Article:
Kerry Case, University of Utah Chief Sustainability Officer
The past year was unprecedented in terms of grief, pain, and fear, but it also has much to teach us about how to build a better future. Systems of oppression and extraction that have shaped our country for hundreds of years were exposed in new and important ways. Deeply rooted racial injustices were laid bare in the violence captured on cell phones and in the disproportionate impact of the coronavirus pandemic on Indigenous peoples and communities of color. Reckoning with these can help us craft viable alternatives. This will be the work of the year(s) to come. Together, I think we’re up to the task.
Here are three of last year’s lessons I carry with me into our university’s sustainability work.
- Climate action and racial justice are deeply intertwined and must be addressed in concert.
Much of our work in the Sustainability Office this year has focused on better understanding the connections between racial justice, community wellness, and environmental protection. As environmental justice leaders have made clear for decades, the systems that devalue the lives of Black, Indigenous, and People of Color also devalue the non-human world.
- We have immense capacity for care and community.
As we were shaken from our usual ways of being, communities of support and mutual aid proliferated to help those left out of established safety nets. New ways of taking care emerged at the university, in our community, and around the globe. These responses offer essential clues for navigating climate disruption and other future disasters, and taking care of one another must be central to a sustainable path forward.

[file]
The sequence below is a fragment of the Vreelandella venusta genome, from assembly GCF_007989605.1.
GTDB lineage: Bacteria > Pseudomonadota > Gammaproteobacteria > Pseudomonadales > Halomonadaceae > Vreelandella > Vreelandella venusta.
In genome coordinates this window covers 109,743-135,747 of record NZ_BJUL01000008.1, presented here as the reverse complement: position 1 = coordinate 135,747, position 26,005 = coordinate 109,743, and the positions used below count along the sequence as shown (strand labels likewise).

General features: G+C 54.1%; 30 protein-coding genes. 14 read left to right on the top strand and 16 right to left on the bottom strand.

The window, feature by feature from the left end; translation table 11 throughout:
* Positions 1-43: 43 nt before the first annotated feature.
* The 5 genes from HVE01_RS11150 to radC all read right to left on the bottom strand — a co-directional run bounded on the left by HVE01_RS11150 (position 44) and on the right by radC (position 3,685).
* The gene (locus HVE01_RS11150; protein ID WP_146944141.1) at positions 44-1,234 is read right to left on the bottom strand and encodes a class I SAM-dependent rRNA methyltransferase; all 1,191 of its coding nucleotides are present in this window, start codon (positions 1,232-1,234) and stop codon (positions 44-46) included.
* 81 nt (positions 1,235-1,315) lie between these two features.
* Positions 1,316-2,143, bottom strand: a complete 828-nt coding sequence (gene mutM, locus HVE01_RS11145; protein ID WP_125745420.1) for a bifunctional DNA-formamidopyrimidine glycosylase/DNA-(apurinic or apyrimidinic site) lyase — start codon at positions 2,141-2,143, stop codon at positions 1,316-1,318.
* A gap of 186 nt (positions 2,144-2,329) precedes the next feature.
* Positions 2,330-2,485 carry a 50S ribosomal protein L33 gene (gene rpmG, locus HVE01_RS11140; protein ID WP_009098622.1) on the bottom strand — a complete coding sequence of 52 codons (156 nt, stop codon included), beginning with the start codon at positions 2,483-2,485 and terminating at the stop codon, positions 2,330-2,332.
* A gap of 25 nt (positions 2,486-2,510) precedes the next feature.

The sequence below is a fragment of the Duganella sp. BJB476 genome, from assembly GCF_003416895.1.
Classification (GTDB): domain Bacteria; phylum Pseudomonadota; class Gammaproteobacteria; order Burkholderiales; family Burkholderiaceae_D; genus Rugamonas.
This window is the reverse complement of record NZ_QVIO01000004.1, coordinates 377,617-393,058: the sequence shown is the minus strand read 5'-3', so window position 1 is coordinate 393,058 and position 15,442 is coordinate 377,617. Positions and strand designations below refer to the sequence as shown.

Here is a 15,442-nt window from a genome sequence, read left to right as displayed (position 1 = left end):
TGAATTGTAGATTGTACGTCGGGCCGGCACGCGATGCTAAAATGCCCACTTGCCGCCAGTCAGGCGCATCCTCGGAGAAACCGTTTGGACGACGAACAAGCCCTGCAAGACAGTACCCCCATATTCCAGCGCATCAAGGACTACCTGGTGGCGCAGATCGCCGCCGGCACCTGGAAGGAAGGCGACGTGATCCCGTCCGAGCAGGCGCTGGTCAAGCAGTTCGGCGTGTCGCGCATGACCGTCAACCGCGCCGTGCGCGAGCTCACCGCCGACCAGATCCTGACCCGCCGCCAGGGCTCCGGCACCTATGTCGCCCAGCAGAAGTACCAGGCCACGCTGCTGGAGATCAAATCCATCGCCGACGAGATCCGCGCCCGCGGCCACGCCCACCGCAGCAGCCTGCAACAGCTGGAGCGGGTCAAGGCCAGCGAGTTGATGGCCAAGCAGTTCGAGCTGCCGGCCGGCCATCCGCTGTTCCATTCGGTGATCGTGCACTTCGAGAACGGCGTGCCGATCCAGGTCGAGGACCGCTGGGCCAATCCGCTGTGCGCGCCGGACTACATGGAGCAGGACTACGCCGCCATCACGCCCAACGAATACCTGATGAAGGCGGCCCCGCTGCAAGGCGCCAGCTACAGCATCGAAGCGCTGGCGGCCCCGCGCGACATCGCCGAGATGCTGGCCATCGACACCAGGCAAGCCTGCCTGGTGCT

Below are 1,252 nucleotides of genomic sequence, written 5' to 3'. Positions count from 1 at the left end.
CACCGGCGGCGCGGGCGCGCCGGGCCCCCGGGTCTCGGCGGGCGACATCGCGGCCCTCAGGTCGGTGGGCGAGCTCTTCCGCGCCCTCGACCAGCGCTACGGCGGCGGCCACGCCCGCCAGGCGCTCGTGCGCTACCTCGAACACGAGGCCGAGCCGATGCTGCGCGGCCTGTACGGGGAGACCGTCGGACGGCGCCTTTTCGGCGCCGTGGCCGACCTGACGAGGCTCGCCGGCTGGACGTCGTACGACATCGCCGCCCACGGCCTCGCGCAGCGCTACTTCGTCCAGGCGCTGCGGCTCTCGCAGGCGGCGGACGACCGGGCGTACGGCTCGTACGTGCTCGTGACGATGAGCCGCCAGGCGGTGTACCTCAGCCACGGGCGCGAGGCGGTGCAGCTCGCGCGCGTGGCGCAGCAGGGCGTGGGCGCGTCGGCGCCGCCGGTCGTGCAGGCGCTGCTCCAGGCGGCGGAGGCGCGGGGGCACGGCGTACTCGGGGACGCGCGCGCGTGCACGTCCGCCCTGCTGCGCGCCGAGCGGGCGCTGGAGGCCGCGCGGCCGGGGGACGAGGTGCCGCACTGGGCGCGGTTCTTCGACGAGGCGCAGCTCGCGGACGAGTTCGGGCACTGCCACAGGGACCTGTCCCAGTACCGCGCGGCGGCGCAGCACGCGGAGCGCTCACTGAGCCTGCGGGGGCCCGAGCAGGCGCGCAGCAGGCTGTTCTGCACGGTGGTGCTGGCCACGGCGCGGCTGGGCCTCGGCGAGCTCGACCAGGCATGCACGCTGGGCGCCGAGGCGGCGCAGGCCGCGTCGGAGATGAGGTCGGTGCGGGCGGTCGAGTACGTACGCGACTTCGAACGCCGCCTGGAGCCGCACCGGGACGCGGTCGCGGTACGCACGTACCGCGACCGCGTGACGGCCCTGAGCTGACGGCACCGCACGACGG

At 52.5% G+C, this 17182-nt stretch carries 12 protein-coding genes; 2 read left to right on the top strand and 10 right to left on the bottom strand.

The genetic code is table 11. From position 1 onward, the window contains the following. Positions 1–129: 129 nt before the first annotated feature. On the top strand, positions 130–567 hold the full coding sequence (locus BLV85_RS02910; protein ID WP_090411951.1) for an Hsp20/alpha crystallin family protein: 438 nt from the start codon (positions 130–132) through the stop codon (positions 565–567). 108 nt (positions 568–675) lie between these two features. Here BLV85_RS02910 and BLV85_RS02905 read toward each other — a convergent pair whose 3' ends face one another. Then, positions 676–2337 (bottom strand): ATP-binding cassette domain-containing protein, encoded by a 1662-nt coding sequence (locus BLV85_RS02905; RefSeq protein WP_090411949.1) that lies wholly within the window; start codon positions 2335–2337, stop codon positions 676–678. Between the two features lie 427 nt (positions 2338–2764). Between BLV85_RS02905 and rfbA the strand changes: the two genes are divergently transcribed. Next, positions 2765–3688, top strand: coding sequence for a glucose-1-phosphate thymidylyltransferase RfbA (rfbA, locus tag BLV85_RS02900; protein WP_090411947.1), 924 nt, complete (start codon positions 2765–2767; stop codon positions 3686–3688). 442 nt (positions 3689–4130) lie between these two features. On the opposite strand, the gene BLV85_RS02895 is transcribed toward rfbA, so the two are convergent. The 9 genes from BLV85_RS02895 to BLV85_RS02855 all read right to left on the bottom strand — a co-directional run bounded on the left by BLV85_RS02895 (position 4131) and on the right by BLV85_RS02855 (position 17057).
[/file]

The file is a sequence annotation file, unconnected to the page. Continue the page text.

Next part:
- We are resilient but must become more so.
Resilience is the ability of a system to adapt to disruption. The scale and scope of adaptation the past year was staggering. We have proven that when challenged, we are able to radically adjust to new situations with surprising quickness. Our challenge moving forward will be to assure that all members of our university and larger communities have access to the tools needed to be resilient in the face of future disruptions. This year, the Sustainability Office is completing the first climate resilience assessment for the University of Utah, and the past year has taught us that equity must be front and center in this work.
It is understandable that many want to forget the past year. I will not. I will use it to fuel the hard, messy, and wonderful work ahead. I invite each of you to gather your own lessons and join me in using them to move forward.